Review Summary: Hardly recognizable from the power-pop band that bounced around on treadmills.
Ever since Michael Jackson “thrilled” us and Dire Straits wanted their “money for nothing & their chicks for free”, music videos have been integral to the music industry. The preferred medium may have changed from MTV to YouTube, but the objective of getting an artist’s music heard, has not. Quite simply, a strong music video can make or break a band, and arguably the best example of this is OK Go’s 2006 hit ‘Here It Goes Again’… You may know it better as ‘The Treadmill Song’. While many took three or four views of the amazing choreography to realize it, those 4 geeky looking guys were actually a musical group, and the song was rather catchy.
Those who took the extra step of listening to the band’s self-titled debut or follow-up ‘Oh No’ would have found a batch of inoffensive, simple & repetitive power-pop tracks that quickly got tiresome. So when the video of lead single ‘WTF"’ threw more bright colors on to a screen than one could possibly imagine, it would be easy to think that the funky Prince-inspired cut was just another misleading gimmick to suck people into listening to a third ho-hum release. To a certain extent they would be correct, since only the catchy ‘White Knuckles’ resembles it closely. However, many will be surprised at what eventuates. Power-pop, this is not!
Much of the change of direction found on ‘Of the Blue Colour of the Sky’ can be attributed to producer Dave Fridmann. The Mercury Rev bassist who has produced recent efforts from MGMT, Thursday and The Flaming Lips has clearly brought out the darker, more indie-leaning side of the quartet, with fuzzy bass-lines and more distinct drumming standing out behind Damian Kulash’s striking falsetto. Groove-driven sing-alongs ‘This Too Shall Pass’ and ‘All Is Not Lost’ come off as a lighter version of The Flaming Lips or even Arcade Fire, while allowing longer cuts ‘Needing/Getting’ and ‘Skyscrapers’ room to breathe with closing instrumental passages is surprisingly effective.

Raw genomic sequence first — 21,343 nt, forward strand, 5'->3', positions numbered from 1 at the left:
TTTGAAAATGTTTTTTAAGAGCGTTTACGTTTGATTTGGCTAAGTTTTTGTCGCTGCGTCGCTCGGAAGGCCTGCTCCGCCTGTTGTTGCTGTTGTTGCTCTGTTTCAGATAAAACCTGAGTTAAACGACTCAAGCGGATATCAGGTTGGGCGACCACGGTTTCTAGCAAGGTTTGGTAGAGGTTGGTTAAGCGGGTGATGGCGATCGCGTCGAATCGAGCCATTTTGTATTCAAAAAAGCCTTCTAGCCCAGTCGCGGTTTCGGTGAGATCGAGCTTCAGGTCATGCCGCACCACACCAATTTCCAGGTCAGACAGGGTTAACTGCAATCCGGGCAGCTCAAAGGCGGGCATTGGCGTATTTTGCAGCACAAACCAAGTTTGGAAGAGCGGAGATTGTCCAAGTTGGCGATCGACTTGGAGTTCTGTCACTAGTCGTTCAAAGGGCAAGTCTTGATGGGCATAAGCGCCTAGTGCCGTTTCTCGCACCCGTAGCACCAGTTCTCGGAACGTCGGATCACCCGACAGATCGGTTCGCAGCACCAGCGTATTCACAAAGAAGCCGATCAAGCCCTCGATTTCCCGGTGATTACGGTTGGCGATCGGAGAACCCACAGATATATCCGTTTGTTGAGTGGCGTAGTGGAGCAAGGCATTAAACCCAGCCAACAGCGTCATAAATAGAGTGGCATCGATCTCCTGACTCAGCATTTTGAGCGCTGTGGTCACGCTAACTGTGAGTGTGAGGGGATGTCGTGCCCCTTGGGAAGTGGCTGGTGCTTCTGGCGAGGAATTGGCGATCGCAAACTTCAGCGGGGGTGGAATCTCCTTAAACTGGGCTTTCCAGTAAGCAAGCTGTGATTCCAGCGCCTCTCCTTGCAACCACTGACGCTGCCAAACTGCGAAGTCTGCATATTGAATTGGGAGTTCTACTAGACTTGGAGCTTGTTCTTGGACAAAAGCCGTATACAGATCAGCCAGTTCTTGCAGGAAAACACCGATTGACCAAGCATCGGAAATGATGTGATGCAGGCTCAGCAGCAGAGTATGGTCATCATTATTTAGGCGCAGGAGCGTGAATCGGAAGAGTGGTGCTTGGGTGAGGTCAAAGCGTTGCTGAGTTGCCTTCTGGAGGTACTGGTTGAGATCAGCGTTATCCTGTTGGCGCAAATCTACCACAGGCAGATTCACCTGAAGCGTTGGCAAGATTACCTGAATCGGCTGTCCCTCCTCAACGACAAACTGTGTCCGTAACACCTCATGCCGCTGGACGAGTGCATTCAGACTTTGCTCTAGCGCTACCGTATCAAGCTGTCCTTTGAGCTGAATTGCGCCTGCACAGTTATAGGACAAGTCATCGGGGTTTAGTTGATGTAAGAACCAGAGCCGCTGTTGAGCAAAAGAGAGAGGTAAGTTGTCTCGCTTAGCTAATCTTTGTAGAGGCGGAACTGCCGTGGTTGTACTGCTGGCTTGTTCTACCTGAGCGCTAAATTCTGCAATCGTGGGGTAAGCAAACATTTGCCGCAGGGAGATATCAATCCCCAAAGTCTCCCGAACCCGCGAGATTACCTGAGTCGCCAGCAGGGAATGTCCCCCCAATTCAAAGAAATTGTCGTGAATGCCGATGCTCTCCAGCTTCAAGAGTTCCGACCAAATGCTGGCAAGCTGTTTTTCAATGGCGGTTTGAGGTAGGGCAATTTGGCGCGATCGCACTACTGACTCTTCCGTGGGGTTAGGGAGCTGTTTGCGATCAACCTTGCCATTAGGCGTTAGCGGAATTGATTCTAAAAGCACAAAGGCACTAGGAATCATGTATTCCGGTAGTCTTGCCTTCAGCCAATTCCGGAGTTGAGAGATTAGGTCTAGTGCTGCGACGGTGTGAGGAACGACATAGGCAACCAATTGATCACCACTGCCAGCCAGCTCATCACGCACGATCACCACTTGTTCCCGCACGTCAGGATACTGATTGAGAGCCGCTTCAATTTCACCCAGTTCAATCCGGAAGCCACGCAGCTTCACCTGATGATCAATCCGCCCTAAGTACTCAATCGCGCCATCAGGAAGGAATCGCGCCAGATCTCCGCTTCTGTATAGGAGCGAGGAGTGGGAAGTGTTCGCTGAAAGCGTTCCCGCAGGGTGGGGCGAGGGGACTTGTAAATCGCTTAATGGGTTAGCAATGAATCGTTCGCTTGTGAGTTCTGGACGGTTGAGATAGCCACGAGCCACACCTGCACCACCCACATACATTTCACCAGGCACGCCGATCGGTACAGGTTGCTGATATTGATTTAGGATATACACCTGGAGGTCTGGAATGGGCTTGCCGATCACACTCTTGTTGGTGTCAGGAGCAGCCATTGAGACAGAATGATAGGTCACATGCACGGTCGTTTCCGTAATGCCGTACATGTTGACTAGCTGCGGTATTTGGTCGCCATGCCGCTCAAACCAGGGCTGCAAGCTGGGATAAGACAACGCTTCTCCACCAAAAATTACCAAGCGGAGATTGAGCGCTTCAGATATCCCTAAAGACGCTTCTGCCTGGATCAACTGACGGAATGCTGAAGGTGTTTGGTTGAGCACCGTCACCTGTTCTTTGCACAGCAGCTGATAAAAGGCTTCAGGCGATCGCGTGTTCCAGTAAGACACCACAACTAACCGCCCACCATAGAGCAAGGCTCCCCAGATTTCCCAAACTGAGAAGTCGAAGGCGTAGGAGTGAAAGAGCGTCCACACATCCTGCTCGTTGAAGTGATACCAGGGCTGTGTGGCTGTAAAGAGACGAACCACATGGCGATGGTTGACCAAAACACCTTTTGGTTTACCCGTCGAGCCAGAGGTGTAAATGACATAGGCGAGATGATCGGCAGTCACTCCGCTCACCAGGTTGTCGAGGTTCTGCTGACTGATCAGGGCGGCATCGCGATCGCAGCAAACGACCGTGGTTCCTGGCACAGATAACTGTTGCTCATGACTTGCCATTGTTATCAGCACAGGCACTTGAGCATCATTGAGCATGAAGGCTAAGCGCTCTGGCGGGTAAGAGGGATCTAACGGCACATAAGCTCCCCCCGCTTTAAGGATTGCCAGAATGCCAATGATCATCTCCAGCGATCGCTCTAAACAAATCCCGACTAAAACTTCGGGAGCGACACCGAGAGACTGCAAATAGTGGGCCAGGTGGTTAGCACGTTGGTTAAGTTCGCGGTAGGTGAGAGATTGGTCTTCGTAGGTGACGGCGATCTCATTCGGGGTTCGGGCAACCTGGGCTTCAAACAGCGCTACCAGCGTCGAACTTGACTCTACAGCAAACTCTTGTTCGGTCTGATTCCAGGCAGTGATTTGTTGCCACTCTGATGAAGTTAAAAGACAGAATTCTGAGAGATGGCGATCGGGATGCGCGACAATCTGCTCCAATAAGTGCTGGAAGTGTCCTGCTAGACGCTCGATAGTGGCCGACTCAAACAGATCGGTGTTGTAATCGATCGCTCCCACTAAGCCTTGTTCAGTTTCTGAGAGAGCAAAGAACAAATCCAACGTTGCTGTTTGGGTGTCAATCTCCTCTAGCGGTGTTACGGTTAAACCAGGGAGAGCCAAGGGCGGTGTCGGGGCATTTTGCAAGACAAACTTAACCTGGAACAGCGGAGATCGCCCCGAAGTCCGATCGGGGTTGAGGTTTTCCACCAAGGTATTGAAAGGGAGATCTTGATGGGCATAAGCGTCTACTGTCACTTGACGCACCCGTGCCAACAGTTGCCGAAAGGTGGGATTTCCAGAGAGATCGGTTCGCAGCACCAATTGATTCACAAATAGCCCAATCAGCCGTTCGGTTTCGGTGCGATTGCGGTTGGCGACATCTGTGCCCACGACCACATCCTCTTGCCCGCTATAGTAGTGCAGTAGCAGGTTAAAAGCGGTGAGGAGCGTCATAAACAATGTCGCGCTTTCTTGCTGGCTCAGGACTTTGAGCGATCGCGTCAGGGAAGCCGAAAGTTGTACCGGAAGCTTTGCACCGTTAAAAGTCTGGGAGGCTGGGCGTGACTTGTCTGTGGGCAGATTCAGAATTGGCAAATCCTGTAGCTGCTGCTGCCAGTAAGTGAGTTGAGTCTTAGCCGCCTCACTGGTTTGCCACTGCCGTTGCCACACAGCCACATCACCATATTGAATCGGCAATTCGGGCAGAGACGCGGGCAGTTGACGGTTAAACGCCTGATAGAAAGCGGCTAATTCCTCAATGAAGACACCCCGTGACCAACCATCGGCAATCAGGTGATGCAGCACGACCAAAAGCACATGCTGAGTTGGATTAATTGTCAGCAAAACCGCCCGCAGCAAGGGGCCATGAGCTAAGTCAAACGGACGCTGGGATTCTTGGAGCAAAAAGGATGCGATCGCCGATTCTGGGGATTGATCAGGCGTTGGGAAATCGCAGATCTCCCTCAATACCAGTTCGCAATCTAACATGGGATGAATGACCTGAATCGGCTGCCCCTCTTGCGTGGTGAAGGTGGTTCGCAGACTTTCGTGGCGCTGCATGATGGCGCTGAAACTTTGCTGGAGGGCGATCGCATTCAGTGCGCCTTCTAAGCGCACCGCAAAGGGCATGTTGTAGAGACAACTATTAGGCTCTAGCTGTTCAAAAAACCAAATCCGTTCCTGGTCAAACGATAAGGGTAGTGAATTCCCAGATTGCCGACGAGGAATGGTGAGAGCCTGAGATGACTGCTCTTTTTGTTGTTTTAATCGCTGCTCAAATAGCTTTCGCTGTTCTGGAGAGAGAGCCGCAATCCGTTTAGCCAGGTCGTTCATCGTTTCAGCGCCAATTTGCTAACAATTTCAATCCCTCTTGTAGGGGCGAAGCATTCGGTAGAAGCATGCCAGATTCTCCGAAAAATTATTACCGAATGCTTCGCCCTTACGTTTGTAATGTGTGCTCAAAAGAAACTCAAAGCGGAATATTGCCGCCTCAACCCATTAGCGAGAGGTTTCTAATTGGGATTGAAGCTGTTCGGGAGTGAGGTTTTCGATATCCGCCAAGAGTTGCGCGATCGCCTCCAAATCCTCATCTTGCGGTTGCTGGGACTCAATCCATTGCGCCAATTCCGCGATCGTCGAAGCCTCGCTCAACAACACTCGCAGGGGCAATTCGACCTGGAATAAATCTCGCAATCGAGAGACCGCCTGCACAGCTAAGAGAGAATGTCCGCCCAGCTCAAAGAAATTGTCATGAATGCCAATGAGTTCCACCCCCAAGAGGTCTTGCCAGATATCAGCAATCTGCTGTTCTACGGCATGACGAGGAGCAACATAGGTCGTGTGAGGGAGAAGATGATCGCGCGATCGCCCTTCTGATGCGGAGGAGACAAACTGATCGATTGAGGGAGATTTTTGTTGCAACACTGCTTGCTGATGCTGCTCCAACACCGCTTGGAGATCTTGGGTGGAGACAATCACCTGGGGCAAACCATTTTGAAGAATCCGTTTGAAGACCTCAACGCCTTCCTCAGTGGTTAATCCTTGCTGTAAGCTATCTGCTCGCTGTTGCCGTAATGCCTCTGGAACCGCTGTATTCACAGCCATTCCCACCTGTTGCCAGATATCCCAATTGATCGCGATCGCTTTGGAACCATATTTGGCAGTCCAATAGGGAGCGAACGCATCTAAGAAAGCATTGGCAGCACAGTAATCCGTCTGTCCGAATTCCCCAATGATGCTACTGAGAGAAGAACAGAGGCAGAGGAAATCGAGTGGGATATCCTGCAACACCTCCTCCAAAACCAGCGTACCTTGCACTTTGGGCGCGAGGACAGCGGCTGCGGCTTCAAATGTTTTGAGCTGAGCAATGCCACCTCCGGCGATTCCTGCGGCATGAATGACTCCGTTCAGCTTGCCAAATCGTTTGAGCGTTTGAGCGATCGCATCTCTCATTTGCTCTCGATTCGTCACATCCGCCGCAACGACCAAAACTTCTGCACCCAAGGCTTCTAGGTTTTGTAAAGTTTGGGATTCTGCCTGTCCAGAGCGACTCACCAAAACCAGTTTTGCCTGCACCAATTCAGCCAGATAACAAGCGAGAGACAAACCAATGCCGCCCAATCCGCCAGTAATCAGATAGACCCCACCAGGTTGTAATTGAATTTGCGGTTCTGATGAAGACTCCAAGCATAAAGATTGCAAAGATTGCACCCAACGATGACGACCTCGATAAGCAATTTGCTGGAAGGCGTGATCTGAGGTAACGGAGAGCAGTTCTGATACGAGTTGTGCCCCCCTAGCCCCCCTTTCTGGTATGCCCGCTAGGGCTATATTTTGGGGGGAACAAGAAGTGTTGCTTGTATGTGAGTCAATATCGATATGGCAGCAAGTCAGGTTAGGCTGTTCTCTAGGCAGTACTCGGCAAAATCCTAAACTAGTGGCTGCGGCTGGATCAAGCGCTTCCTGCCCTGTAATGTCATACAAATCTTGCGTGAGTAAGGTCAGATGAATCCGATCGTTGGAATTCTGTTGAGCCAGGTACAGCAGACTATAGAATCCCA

Unfortunately, there are still far too many missed steps for Ok Go to consider this album a success. These errors of judgment range from unmemorable to over-ambitious, and undoubtedly the most polarizing section of the LP will be its final five tracks. From the drum-less acoustic ballad that is ‘Last Leaf’ to the retro Beatles meets middle-eastern vibe presented on ‘Back from Kathmandu’, fans will be shocked by how anti-party this all is. There are even some hints of bold Radiohead aspirations amongst six minute closer ‘In the Glass’, and the unsettling ‘Before the Earth was Round’ which uses robotic vocoder-processed vocals to accentuate its lyrical theme.
With the apt opening lyric of “I’ve been trying to get my head around what the f**k is happening”, ‘Of the Blue Colour of the Sky’ presents an OK Go which is hardly recognizable from the power-pop band that bounced around on treadmills. Much less immediate than its predecessors and likely to fall in between audiences, the greater depth to be found here should make the album a grower. There is also a feeling that the whole is greater than the sum of its parts, even if it is probably 5-10 minutes too long. There is still much to work on for OK Go, but at the very least, the progression on display this time around is rather admirable.
Recommended Tracks: WTF", White Knuckles & Needing/Getting.